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LSU puts on a Night of Celebration

How a club brought their culture to the school, one dance step at a time
Anya+Souza-Ponce%2C+LSU+president+and+a+memeber+of+Bailadores+de+Bronco%2C+both+performed+and+helped+plan+the+Night+of+Celebration.+%28Courtesy+of+Anya+Souza-Ponce%29
Anya Souza-Ponce, LSU president and a memeber of Bailadores de Bronco, both performed and helped plan the Night of Celebration. (Courtesy of Anya Souza-Ponce)

On Friday, March 1, the LatinX Student Union (LSU) hosted the Latino Night of Celebration, featuring performances from Bailadores de Bronce, a dance company from University of Washington, food catered by Maya’s Fiesta and Catering and a variety of stalls featuring LatinX business owners and creations. The event showcased the LatinX culture present at BHS.

LatinX is one among many cultures around the world, displayed through vibrant clothing, magnificent food and intricate dancing, among other things. 

“We really wanted to bring the diversity and joy of Latino culture to Ballard High School,” Anya Souza-Ponce, senior, President of LSU, and a member of the dance group Bailadores de Bronce, said. “Because in the Latin Student Union, we realized that the scope that a lot of the Ballard community currently has is very limited.”

LatinX refers to the cultures present in Mexico and Latin America, while Hispanic encompasses the entire Spanish speaking world. The LatinX world ranges from the Pampas of Argentina to the mountains of Chile to the rainforests and deserts of Mexico. Each of these regions has its own culture, most of them united on a common language and certain base common cultural practices, but each area is entirely unique.

“We’re not by any means trying to pretend that we’re representing everybody,” Souza-Ponce said. “But we wanted our members within LSU to be able to have our cultures represented… in the way we feel they should be represented.”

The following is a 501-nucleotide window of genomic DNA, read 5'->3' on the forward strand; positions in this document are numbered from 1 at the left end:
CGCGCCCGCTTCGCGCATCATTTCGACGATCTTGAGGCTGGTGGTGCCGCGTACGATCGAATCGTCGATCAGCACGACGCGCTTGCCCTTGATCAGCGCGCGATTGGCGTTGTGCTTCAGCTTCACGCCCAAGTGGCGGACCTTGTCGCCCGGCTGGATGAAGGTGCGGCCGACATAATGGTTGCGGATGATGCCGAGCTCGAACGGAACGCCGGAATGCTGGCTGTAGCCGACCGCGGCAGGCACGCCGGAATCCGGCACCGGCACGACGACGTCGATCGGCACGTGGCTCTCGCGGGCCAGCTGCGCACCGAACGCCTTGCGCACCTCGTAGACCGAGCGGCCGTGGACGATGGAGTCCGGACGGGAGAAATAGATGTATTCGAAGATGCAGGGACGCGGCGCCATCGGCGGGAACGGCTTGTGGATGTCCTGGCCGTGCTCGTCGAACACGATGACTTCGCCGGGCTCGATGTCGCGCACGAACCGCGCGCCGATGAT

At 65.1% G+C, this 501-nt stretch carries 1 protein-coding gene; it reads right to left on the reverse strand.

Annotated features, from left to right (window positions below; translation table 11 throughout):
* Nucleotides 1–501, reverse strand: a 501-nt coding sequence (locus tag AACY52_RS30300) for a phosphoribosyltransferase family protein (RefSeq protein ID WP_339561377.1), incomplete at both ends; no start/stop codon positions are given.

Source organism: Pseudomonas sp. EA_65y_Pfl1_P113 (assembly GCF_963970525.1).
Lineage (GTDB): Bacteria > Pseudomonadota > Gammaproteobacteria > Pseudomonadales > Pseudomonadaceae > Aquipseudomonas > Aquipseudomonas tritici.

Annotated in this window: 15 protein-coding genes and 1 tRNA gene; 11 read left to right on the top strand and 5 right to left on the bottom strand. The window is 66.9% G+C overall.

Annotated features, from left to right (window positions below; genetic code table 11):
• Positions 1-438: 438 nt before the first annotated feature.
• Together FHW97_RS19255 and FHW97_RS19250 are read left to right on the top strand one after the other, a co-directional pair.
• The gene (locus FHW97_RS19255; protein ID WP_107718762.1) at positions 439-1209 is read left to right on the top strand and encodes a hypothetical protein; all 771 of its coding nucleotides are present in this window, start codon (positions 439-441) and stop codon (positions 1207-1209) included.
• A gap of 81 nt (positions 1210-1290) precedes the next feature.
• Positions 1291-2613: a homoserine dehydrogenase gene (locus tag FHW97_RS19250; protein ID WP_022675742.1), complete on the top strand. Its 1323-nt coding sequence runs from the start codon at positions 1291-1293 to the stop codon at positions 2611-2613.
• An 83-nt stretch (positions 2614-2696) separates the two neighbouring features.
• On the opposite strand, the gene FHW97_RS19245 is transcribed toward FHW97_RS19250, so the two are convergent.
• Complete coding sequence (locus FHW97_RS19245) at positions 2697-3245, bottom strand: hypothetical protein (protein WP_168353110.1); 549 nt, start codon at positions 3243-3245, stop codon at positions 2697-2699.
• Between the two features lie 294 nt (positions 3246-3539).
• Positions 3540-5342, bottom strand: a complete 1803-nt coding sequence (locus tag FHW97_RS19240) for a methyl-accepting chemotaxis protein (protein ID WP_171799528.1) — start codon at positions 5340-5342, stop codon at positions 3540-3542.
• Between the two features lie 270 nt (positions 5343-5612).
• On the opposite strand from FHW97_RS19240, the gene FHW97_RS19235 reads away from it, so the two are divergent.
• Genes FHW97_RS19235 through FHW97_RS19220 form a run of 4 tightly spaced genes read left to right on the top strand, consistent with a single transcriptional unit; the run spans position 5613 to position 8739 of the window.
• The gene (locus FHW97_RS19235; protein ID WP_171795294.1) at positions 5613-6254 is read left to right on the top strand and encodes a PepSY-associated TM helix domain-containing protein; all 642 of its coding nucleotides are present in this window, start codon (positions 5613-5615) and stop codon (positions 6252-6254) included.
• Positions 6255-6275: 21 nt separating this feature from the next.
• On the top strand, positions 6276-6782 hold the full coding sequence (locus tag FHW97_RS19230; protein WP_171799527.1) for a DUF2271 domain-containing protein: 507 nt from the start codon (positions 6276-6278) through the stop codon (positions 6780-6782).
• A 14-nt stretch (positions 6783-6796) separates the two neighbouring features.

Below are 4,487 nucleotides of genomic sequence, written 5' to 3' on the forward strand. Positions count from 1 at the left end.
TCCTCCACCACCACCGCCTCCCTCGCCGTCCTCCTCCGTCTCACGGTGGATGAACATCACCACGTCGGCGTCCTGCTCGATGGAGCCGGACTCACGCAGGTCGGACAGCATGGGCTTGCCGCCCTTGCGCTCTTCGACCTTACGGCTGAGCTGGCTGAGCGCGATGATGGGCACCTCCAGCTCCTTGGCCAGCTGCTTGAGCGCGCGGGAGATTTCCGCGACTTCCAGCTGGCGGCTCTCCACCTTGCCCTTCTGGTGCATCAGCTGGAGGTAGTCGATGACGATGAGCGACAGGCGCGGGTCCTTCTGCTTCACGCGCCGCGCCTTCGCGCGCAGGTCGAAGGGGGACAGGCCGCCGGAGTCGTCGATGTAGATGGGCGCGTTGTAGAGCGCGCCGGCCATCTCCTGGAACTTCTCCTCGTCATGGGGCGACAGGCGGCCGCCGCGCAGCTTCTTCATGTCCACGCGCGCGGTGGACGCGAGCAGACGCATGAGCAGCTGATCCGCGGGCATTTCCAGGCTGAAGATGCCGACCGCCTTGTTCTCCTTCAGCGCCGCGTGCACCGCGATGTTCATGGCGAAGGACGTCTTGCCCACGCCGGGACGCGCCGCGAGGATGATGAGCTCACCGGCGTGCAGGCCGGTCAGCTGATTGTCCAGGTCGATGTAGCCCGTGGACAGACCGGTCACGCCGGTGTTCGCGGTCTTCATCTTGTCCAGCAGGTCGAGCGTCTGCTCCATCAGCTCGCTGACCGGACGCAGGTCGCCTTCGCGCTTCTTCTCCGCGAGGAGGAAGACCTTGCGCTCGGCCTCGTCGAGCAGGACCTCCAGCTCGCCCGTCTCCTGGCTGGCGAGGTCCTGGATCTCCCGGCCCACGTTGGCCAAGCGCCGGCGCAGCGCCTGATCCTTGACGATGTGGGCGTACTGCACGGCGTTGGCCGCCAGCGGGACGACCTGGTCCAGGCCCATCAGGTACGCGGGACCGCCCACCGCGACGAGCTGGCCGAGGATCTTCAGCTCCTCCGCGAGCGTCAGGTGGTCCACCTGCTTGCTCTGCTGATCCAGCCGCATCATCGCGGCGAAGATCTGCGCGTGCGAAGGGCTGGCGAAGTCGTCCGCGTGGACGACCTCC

The event was advertised through posters in the halls and on the morning announcements, as well as through the Student Senate. Entry was free, food cost $20 for at least one plateful of authentic LatinX cuisine. 

The beginning of the event was spearheaded by a display of cultural dances from all over the LatinX world, performed by the Dance Troupe Bailadores de Bronce. Bailadores de Bronce was founded in 1972 at the University of Washington by a group of students led by Josefina Jaramillo Alvarez. It was an offshoot of the Civil Rights and Chicano Movements. A lot of effort goes into the intricate dances performed by the group.

“It’s a lot of practice,”  Adrián Olivas, director of Bailadores do Bronce, said. “We usually bring teachers from Mexico so they can teach us the right way, the right technique.” 

Adrián Olivas has been dancing with Bailadores de Bronce since 1986 – almost 40 years.

“It’s been a lot of fun to have been a dancer at first and then become a director,”  Olivas said. “It’s a lot of fun being in the community that way and spreading Mexican culture.”

People shuffled around the foyer, from stands to food lines. . Everything from drinks to snacks to handcrafted jewelry were sold at the event, from stands operated by LatinX people of diverse backgrounds. A few stands were operated by members of Latino founded Sororities.

“I really liked how they had some of the sororities and fraternities from U.W., specifically the Latino founded ones,” Giselle Mejia-Ramirez,  senior and member of LSU, said. “It was really cool that they let them come and sell some Chicharones and Horchata.”

Other guests also enjoyed the event, and expressed their desire to see more of the same type of event.

“People were really happy to see this event,”  Lorelei Goodyear, a guest at the event,  said. “I think it’s important for people to be able to celebrate their culture and have it recognized, not just amongst people of your culture, but to share that with others.” 

The event was just what it was called. A “Night of Celebration.”

“We just really wanted to be able to celebrate our identities,” Souza-Ponce said. “This night was completely different from any other events or assembly this school has had before, and we just really wanted the opportunity to bring our full identities.”



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